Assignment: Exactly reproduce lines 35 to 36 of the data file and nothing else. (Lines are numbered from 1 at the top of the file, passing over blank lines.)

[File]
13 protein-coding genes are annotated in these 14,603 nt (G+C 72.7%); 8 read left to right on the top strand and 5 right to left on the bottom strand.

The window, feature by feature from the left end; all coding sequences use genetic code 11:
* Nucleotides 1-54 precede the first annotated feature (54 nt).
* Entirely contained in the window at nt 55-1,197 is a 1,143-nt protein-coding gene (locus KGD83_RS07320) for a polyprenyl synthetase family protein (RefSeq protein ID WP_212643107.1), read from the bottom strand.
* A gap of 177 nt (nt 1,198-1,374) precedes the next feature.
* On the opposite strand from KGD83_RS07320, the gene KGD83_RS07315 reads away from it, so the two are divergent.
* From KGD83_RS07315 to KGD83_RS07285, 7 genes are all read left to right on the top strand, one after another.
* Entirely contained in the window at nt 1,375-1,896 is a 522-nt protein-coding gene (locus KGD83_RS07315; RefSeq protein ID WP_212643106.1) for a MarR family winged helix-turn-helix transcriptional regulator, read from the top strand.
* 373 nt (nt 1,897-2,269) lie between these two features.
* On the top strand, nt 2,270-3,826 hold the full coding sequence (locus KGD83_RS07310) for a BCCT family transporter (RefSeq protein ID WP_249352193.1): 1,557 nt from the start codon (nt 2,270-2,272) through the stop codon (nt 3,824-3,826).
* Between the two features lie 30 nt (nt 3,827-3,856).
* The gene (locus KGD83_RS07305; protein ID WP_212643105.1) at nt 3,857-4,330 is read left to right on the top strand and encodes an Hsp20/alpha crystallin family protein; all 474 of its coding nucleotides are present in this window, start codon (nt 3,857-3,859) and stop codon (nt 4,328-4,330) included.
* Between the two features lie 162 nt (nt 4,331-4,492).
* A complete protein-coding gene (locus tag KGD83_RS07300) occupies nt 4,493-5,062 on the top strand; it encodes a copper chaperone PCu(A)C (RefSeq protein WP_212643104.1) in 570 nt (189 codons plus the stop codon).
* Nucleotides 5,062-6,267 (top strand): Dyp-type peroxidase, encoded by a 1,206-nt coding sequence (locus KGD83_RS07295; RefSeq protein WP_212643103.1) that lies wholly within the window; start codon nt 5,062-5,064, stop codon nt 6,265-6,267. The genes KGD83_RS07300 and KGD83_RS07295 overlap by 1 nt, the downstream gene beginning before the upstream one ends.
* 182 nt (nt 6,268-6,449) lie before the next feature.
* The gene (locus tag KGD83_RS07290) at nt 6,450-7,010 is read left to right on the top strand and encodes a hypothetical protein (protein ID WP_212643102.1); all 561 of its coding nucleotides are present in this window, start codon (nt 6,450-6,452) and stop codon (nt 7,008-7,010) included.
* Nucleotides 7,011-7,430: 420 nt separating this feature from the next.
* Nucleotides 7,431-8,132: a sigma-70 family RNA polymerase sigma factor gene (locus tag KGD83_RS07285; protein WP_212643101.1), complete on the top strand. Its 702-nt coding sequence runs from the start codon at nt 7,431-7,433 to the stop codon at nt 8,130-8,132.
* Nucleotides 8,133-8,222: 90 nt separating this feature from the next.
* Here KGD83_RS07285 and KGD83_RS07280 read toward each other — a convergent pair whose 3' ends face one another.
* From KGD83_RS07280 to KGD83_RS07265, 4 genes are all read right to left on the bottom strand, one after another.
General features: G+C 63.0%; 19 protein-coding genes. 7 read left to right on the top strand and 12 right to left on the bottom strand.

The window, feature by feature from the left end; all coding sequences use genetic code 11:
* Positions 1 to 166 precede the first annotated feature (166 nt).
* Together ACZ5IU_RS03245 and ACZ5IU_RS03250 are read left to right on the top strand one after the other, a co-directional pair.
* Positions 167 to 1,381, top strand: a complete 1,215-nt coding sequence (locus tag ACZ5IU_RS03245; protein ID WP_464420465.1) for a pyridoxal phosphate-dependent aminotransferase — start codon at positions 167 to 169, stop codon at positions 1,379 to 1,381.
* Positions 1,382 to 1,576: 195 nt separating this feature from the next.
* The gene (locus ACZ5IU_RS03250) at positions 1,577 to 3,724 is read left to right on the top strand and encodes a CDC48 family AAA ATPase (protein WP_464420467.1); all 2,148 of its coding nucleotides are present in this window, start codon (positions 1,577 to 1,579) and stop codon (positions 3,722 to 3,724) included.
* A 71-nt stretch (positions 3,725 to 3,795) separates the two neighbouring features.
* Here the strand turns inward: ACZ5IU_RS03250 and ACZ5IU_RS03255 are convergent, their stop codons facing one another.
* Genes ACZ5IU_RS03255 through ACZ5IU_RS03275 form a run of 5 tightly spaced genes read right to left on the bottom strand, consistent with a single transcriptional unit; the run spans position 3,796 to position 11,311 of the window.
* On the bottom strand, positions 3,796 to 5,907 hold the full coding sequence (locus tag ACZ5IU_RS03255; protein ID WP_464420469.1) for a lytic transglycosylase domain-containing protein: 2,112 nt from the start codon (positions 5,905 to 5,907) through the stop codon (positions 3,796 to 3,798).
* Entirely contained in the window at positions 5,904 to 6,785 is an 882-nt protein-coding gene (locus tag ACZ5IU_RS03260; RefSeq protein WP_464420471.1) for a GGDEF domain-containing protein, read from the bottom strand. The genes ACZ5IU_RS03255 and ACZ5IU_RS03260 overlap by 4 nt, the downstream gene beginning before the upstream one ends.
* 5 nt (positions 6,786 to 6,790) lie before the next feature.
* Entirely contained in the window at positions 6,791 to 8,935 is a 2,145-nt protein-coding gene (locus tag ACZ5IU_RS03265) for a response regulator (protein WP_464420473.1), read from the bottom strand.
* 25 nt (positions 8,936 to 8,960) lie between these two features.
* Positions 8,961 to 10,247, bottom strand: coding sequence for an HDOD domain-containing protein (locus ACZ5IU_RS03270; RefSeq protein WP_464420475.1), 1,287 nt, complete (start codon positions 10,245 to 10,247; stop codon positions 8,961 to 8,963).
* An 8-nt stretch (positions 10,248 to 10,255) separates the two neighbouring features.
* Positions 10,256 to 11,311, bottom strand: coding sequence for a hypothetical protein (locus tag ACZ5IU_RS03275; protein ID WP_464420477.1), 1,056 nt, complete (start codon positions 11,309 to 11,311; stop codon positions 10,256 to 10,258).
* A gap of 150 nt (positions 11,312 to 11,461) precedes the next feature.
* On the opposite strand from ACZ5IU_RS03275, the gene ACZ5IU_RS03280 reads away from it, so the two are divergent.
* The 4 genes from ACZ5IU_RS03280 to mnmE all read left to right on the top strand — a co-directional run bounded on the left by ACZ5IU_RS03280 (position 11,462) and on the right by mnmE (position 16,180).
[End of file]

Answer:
* 5 nt (positions 6,786 to 6,790) lie before the next feature.
* Entirely contained in the window at positions 6,791 to 8,935 is a 2,145-nt protein-coding gene (locus tag ACZ5IU_RS03265) for a response regulator (protein WP_464420473.1), read from the bottom strand.